D.C. is about to add another museum to its list; a museum of linguistics (the study of language and its evolution, parts and structure). This museum, named “Planet Word,” intends to serve individuals of all ages and levels of literacy. It will be housed in the historic Franklin School Downtown (you’ll find it in Ward 2 at the intersection of 13th Street NW and K Street NW), which has long sat vacant and which the use of has, at times, been a contested topic (more on that).
One of the challenges of re-energizing and utilizing the Franklin School is that it is a National Historic Landmark and both its interior and exterior have preservation status. That limits some of the drastic developments that might occur in a completely new repurposing but lends itself to uses similar to the building’s fist purpose: to provide education. Philanthropist Ann Friedman is leading this new interactive linguistic endeavor.
The Planet Word website shares this mission:
to inspire a love of words and language…because language is essential to every aspect of our lives. Indeed the very strength of our democracy depends upon having a literate population that can understand and address today’s complex issues.
The site also promises that there will be fun and unique experiences that allow visitors to interact with the various forms of language in new ways, including reading, speaking, listening and writing. Museum entrance will be free. The founder invites you to,
come waltz with a verb, sip a bowl of alphabet soup, stroll with Question Mark, hold hands with that inseparable pair Q and U, and pay a visit to Spelling Bea. Identify accents, tell us how you say soda and hoagie, learn tips from professional dialect coaches, and climb a Tower of Babel or tunnel through a prepositional playground.
The Washington Post shares that Friedman (wife of New York Times columnist Tom Friedman) was inspired by her career as a reading teacher at Bethesda’s Burning Tree Elementary School, the NYC Museum of Mathematics, and other local philanthropists, including David Rubenstein and Abe Pollin.
Friedman plans to fundraise and is also willing to spend her own money to get the museum going. In exchange for a free 99-year lease, Friedman and her team will have to restore the building and create the museum, at an estimated cost of around $50 million (www.washingtonpost.com). She is the daughter of a shopping mall empire founder and vice chairwoman of the SEED Foundation and also holds leadership roles with Conservation International and the National Symphony Orchestra.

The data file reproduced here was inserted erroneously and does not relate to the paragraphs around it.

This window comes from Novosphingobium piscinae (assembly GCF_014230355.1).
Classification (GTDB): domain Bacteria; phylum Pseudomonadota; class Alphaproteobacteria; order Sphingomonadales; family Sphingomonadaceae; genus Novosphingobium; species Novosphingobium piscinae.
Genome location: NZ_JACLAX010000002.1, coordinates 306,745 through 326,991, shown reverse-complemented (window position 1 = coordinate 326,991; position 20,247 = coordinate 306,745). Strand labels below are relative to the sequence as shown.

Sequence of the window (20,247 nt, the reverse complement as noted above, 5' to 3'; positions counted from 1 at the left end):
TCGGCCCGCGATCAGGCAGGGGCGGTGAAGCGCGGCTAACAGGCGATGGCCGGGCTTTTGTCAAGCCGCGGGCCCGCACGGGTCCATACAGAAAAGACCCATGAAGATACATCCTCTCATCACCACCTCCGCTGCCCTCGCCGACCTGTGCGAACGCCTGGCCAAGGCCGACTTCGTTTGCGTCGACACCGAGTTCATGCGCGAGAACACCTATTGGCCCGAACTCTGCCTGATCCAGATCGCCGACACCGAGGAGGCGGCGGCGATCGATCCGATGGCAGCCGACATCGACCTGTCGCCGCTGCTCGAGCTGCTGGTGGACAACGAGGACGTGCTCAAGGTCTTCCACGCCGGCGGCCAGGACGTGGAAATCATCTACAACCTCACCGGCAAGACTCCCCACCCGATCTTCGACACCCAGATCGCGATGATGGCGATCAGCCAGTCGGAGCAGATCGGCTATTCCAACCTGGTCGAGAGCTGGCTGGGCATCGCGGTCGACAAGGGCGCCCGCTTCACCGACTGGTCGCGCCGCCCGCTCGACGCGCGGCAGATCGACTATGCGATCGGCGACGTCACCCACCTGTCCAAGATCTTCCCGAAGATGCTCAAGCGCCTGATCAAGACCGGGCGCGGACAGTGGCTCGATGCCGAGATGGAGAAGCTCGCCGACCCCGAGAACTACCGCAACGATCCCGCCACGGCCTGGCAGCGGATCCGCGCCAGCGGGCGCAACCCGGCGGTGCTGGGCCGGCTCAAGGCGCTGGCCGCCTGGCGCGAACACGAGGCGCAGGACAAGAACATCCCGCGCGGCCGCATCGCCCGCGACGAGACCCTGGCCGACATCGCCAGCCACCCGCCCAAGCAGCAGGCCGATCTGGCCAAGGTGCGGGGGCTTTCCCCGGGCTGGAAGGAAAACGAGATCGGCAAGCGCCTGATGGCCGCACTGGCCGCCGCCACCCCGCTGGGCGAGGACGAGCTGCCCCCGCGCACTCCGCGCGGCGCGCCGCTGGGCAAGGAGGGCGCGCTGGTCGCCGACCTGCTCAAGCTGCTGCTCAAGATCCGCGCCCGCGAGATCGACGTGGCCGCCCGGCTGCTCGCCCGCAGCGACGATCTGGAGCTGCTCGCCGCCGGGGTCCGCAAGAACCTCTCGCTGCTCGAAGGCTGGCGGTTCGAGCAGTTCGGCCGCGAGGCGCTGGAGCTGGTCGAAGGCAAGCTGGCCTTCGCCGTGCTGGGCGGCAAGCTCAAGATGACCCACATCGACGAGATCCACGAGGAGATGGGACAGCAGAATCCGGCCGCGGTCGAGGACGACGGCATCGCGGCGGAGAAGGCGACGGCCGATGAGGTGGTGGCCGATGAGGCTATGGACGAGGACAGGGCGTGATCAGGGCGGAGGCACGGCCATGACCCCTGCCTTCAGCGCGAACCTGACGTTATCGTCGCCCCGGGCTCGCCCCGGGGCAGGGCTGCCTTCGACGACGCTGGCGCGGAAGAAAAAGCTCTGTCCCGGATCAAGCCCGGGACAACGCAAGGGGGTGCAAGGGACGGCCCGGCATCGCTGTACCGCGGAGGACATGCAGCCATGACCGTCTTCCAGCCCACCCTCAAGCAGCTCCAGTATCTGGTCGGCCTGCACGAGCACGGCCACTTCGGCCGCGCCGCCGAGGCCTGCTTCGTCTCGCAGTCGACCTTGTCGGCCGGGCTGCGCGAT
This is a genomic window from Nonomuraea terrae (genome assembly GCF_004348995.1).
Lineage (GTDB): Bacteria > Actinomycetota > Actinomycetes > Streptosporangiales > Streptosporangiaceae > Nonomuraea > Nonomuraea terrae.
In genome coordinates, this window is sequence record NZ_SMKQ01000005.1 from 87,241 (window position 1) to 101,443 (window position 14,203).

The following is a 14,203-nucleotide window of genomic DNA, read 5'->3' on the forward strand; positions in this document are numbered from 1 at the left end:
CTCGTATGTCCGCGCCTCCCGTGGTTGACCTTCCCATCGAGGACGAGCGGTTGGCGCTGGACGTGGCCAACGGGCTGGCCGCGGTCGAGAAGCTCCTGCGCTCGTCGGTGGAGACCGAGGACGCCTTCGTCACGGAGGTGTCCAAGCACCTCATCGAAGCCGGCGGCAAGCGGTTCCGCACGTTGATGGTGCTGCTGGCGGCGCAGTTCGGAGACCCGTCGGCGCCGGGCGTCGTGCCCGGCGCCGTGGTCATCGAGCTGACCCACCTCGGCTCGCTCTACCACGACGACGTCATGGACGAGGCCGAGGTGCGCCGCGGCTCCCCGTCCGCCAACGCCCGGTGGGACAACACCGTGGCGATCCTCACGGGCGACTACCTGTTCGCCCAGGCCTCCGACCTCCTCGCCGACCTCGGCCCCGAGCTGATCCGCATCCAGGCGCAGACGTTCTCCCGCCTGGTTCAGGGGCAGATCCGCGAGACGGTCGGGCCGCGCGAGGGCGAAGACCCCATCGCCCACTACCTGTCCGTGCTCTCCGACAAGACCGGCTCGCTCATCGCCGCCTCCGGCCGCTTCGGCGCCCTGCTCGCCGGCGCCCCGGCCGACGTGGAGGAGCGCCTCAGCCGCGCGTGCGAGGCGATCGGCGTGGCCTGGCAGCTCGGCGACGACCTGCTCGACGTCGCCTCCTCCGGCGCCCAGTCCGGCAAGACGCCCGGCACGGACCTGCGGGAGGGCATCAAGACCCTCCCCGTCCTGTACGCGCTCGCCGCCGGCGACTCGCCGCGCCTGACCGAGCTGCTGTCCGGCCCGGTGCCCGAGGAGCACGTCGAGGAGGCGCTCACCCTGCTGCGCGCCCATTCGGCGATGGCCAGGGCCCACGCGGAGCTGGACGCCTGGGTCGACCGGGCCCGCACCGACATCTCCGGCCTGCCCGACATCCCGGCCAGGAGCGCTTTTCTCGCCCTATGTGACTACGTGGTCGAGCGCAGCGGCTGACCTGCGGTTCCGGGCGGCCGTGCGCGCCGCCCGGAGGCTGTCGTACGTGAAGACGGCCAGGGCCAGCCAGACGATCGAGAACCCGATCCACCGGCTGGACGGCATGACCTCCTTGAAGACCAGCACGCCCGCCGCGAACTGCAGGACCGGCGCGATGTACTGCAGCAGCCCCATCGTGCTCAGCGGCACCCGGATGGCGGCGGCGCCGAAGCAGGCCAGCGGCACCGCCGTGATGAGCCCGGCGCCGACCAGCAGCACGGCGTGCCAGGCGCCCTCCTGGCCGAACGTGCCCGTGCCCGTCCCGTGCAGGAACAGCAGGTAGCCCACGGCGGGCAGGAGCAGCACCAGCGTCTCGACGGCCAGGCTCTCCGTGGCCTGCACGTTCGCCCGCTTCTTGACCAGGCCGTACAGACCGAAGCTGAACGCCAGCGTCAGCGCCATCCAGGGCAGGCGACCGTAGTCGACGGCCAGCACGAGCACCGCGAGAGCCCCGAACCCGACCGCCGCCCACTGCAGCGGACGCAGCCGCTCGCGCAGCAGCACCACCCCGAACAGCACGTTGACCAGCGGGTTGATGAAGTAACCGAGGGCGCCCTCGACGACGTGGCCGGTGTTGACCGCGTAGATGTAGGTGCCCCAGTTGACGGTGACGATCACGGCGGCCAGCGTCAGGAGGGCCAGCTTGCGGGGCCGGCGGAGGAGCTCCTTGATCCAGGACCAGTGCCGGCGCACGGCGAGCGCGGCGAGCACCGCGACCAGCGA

The Planet Word website also cites the distressing statistics relating to American literacy as a primary source of motivation and purpose for the museum, specifically that 21 percent of adults are reading below a fifth-grade level and 31 percent of fourth graders are not performing at a “Basic level on national reading tests.”
In the past, the Franklin School has served as a homeless shelter and been a hub of political demonstrations, among other uses. In 2014, a plan was made under Mayor Gray in cooperation with local art collector Dani Levinas for the Franklin School to become an Institute for Contemporary Expression. In a somewhat controversial move, this plan was discarded by Mayor Bowser in 2015 after her economic development staff reviewed the project. Fundraising efforts were a contested topic in this decision. ArtNet reports that the Mayor then proceeded to seek “bids from other parties interested in the redevelopment of the crumbling brick building.”
D.C. Neighborhood blog, Popville, shares this description of the development of Planet Word from an Office of the Deputy Mayor for Planning and Economic Development press release:
Delivering on the Bowser Administration’s commitment to the creative economy, the proposed development will transform the historic space into Planet Word, an interactive language arts museum and education space.
Here are some concept sketches of the museum:
City Lab reports SmithGroupJJR, a Michigan architecture firm with over 150 years of experience, “will lead a renovation to rebuild the interior to include a maker space and classrooms as well as an auditorium in the building’s third-floor mezzanine level.” They are old hat at the restoration game and were recently awarded by the American Institute of Architects for the renovation and restoration of the Duke University East Campus Steam Plant.
The real estate developers of the new museum are Dantes Partners. Housing Finance reports that they have extensive experience in backing affordable housing; in 2015, they “broke ground on four developments with 198 units serving families, seniors and low-income individuals,” and acquired one more development. The same article reports that residents are not displaced during the rehabilitation of these areas.
The Franklin School’s original architect was Adolf Cluss, a star of D.C.’s Red Brick City era (red brick was often the chosen building material in D.C. from the 1860s to about the 1880s). Cluss also built the built the Smithsonian Arts and Industries Building and Castle. The school was built in 1869 as one of D.C’s the first public education structures.
City Lab points out that developing Franklin Square, the park by the Franklin School, would be another great accomplishment for those managing this museum initiative. The park space could be integrated into museum programming and if it was upgraded with some TLC, the surrounding neighborhood would benefit.
If you want to learn more about Planet Word, visit their site at http://www.planetwordmuseum.org. If you are a language lover, you may also enjoy checking out the five-episode BBC documentary series about language written and presented by Stephen Fry: “Fry’s Planet Word.”